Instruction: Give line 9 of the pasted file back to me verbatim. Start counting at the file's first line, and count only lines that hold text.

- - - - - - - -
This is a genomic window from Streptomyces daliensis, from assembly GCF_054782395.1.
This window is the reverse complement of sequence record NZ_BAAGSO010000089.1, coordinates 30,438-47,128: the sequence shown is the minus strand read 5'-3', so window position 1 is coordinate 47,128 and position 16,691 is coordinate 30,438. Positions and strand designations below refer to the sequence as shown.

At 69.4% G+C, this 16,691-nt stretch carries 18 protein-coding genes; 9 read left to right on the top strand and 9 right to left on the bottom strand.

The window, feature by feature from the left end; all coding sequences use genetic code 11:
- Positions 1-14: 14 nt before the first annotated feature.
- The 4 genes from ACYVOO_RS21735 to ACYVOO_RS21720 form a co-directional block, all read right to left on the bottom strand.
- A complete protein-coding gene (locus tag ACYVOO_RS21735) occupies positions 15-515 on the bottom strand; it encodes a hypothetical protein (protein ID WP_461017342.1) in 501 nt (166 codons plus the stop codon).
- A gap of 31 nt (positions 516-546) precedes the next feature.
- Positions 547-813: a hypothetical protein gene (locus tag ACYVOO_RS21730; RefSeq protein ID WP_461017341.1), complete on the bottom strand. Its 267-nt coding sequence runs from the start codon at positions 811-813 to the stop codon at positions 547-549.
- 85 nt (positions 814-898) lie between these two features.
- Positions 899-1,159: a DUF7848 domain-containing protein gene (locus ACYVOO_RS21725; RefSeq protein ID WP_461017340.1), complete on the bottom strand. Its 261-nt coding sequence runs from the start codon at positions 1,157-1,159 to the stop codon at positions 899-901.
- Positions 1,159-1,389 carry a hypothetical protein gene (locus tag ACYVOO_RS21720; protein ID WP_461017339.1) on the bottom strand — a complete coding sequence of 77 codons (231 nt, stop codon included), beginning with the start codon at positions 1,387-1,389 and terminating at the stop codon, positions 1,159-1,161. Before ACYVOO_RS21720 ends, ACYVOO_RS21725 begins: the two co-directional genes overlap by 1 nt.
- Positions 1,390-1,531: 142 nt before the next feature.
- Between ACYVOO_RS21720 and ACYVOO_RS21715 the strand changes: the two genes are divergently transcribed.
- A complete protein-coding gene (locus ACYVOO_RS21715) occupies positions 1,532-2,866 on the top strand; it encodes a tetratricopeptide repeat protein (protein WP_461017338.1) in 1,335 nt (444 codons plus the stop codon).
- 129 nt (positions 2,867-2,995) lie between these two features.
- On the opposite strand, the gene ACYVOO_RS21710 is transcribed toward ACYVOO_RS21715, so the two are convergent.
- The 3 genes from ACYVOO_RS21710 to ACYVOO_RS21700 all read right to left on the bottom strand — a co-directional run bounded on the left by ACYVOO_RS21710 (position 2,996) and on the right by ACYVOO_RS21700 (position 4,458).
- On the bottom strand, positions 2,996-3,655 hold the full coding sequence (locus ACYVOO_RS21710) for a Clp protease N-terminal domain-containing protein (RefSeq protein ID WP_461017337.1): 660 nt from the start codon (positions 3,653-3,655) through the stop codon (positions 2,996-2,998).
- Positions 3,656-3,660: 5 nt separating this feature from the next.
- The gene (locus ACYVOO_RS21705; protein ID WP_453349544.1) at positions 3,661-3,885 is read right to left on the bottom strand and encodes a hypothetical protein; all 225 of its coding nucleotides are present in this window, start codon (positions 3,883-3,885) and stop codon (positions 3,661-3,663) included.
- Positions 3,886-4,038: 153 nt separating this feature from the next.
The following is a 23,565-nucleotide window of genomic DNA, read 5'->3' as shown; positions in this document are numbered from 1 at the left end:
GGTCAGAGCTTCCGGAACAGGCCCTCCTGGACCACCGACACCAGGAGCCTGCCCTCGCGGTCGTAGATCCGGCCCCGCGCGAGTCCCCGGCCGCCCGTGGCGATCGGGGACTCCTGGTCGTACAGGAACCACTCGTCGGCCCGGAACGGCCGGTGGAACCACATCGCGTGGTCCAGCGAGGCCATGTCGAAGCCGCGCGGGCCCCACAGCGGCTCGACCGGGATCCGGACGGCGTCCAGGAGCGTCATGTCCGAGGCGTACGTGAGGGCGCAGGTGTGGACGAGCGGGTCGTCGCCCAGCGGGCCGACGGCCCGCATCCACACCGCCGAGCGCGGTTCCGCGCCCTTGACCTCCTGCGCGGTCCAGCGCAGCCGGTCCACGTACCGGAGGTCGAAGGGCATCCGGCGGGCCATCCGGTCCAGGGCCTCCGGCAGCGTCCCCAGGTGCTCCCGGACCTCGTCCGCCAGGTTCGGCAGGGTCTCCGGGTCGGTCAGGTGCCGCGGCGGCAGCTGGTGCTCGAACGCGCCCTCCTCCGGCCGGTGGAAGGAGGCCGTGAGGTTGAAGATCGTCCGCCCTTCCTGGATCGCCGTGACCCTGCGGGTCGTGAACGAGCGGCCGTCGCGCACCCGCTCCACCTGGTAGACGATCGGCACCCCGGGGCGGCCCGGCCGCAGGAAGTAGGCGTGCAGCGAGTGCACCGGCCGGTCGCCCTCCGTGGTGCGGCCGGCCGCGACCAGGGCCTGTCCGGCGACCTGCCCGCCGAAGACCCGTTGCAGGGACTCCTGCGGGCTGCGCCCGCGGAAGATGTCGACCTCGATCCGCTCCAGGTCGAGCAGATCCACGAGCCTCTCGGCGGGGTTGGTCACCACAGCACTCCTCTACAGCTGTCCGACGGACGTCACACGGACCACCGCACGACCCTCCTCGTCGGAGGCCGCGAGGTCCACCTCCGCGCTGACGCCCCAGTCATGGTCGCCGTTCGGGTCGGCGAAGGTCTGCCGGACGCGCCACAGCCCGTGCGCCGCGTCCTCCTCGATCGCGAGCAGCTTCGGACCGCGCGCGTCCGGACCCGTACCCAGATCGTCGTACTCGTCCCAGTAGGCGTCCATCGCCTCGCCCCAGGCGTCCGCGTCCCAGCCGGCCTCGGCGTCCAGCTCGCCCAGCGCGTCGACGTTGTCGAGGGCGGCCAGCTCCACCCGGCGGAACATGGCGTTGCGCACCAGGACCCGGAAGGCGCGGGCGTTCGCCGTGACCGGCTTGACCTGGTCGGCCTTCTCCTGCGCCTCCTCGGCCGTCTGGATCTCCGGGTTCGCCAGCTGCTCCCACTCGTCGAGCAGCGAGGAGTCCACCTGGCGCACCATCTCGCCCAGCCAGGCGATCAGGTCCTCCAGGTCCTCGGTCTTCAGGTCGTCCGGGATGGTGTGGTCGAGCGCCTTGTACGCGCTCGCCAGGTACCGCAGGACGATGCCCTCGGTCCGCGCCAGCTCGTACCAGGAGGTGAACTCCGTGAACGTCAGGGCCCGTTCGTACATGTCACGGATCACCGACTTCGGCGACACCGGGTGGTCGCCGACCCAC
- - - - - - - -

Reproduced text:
- Positions 547-813: a hypothetical protein gene (locus tag ACYVOO_RS21730; RefSeq protein ID WP_461017341.1), complete on the bottom strand. Its 267-nt coding sequence runs from the start codon at positions 811-813 to the stop codon at positions 547-549.